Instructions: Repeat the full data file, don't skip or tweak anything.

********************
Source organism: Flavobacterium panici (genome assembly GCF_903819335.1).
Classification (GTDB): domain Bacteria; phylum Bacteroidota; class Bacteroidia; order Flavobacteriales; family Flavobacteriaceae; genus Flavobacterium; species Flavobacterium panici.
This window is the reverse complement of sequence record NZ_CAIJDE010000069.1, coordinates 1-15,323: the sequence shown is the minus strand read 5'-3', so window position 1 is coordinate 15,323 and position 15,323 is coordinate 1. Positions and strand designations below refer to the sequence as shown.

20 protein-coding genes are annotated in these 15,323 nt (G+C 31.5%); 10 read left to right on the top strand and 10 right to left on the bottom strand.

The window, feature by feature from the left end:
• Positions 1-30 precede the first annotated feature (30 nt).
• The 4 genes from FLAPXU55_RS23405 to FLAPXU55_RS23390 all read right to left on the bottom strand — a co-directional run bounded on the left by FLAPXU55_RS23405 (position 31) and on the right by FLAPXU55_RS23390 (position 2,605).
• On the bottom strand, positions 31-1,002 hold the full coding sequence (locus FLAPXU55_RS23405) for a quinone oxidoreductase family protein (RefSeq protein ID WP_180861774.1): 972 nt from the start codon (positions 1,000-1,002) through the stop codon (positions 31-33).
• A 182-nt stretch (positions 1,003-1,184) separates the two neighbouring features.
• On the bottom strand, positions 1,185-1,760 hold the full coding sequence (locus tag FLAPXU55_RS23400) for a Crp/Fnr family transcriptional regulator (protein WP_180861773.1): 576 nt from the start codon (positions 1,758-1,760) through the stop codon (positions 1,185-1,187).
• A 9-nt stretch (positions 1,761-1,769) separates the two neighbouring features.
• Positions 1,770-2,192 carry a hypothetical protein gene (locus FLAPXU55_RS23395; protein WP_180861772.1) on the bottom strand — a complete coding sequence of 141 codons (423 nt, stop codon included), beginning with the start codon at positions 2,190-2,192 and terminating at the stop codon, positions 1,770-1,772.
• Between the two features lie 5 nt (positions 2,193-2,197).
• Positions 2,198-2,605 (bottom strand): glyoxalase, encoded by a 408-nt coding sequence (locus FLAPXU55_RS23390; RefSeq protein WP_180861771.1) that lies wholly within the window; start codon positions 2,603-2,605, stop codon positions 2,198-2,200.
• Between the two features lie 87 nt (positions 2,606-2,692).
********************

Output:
Source organism: Flavobacterium panici (genome assembly GCF_903819335.1).
Classification (GTDB): domain Bacteria; phylum Bacteroidota; class Bacteroidia; order Flavobacteriales; family Flavobacteriaceae; genus Flavobacterium; species Flavobacterium panici.
This window is the reverse complement of sequence record NZ_CAIJDE010000069.1, coordinates 1-15,323: the sequence shown is the minus strand read 5'-3', so window position 1 is coordinate 15,323 and position 15,323 is coordinate 1. Positions and strand designations below refer to the sequence as shown.

20 protein-coding genes are annotated in these 15,323 nt (G+C 31.5%); 10 read left to right on the top strand and 10 right to left on the bottom strand.

The window, feature by feature from the left end:
• Positions 1-30 precede the first annotated feature (30 nt).
• The 4 genes from FLAPXU55_RS23405 to FLAPXU55_RS23390 all read right to left on the bottom strand — a co-directional run bounded on the left by FLAPXU55_RS23405 (position 31) and on the right by FLAPXU55_RS23390 (position 2,605).
• On the bottom strand, positions 31-1,002 hold the full coding sequence (locus FLAPXU55_RS23405) for a quinone oxidoreductase family protein (RefSeq protein ID WP_180861774.1): 972 nt from the start codon (positions 1,000-1,002) through the stop codon (positions 31-33).
• A 182-nt stretch (positions 1,003-1,184) separates the two neighbouring features.
• On the bottom strand, positions 1,185-1,760 hold the full coding sequence (locus tag FLAPXU55_RS23400) for a Crp/Fnr family transcriptional regulator (protein WP_180861773.1): 576 nt from the start codon (positions 1,758-1,760) through the stop codon (positions 1,185-1,187).
• A 9-nt stretch (positions 1,761-1,769) separates the two neighbouring features.
• Positions 1,770-2,192 carry a hypothetical protein gene (locus FLAPXU55_RS23395; protein WP_180861772.1) on the bottom strand — a complete coding sequence of 141 codons (423 nt, stop codon included), beginning with the start codon at positions 2,190-2,192 and terminating at the stop codon, positions 1,770-1,772.
• Between the two features lie 5 nt (positions 2,193-2,197).
• Positions 2,198-2,605 (bottom strand): glyoxalase, encoded by a 408-nt coding sequence (locus FLAPXU55_RS23390; RefSeq protein WP_180861771.1) that lies wholly within the window; start codon positions 2,603-2,605, stop codon positions 2,198-2,200.
• Between the two features lie 87 nt (positions 2,606-2,692).